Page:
Over the weekend Institute of Public Affairs Executive Director John Roskam, gave comments to the Australian and Fairfax media on the current state of the Liberal Party.
He told Joe Kelly at the Australian:
“There is a crisis of conservatism facing the Liberal Party because, if the Coalition is defeated at the next election, there is no legacy from over the past five years on which they can rebuild,” Mr Roskam said.
“This looms as an existential challenge for the Liberal Party given its embrace of Labor-lite policies and a serious fracturing on the conservative side of politics. The Liberal Party will be forced to reassess its fundamental values and political strategy if it is to remain competitive into the future.”
He goes on to say, “the moderates now don’t seem to believe in economic reform” but blasted the leading conservatives in cabinet for lacking the “the clout to adopt positions which would be accepted by the rest of the parliamentary party.”
“There has been a failure of policy and persuasion by the government to convince voters and the Senate of the importance of key conviction issues like spending cuts, reduced taxation, industrial relations reform and free speech,” he said.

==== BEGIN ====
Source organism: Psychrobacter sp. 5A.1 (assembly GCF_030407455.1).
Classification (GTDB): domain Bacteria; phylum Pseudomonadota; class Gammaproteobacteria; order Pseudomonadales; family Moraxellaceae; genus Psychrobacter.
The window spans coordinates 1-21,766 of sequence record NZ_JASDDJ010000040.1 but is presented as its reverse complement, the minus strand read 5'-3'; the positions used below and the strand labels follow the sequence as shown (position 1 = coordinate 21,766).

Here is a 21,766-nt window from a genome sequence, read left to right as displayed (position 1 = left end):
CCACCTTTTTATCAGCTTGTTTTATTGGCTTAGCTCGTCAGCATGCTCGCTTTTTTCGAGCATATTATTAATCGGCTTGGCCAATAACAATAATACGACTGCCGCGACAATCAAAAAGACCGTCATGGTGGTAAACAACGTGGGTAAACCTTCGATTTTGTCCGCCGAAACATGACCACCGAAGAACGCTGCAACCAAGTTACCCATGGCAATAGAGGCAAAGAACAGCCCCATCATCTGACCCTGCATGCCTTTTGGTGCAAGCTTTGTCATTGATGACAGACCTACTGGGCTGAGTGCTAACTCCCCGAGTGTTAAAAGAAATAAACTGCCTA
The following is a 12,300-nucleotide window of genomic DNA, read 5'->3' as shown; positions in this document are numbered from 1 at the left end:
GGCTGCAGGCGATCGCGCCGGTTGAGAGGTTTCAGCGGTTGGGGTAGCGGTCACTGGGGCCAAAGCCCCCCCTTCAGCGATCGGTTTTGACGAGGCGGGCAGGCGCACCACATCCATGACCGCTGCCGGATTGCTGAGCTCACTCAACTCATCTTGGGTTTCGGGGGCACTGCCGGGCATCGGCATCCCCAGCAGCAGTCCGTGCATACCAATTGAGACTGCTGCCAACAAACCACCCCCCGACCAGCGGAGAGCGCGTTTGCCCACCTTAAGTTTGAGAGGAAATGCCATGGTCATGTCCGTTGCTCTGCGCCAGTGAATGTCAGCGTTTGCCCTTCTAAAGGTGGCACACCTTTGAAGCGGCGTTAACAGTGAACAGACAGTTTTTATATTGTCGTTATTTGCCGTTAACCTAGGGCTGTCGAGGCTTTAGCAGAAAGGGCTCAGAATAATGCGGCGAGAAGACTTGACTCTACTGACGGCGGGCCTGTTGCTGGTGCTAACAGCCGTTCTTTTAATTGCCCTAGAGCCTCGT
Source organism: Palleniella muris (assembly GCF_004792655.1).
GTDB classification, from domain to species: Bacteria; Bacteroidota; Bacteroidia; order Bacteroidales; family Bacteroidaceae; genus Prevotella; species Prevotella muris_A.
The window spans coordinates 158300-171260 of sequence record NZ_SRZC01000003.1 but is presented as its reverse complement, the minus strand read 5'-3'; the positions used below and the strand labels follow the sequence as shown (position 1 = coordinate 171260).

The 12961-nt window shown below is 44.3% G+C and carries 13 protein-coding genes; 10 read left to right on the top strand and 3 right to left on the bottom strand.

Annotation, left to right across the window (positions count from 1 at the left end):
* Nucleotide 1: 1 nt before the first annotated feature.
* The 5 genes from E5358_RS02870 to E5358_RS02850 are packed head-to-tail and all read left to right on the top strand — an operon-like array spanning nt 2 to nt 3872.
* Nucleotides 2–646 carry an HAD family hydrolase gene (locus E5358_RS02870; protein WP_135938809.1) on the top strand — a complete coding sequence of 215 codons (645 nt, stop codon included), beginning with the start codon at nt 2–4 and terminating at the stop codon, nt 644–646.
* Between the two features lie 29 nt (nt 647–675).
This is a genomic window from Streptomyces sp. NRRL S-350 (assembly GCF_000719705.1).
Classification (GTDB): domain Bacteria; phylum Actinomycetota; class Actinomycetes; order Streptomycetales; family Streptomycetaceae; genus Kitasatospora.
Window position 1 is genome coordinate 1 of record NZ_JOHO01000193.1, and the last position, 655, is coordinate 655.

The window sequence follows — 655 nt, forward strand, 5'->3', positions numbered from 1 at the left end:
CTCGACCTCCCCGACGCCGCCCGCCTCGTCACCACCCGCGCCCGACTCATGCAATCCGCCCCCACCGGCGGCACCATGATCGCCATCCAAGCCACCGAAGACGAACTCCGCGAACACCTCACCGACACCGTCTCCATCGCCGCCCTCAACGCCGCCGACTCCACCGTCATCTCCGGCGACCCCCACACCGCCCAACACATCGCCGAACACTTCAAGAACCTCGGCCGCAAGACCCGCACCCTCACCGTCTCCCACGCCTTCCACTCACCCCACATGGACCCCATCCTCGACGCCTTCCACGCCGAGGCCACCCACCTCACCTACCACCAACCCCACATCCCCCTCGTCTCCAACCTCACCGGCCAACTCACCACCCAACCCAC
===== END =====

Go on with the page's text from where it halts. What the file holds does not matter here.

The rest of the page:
John Roskam also spoke to Michael Koziol at Fairfax Media, where he said:
“What the Liberal Party faces is verging on an existential crisis. How this resolves itself, no-one knows,”
“When the Liberal Party raises taxes, increases government spending, imposes extra regulations and red tape and does not stand up on key cultural questions – you must ask the question: is the Liberal Party as we’ve known it since the 1940s exhausted?”
“A lot of MPs actually don’t want to face these questions. When they take more than a few moments to think about it, the truth is perhaps too confronting to be contemplated.”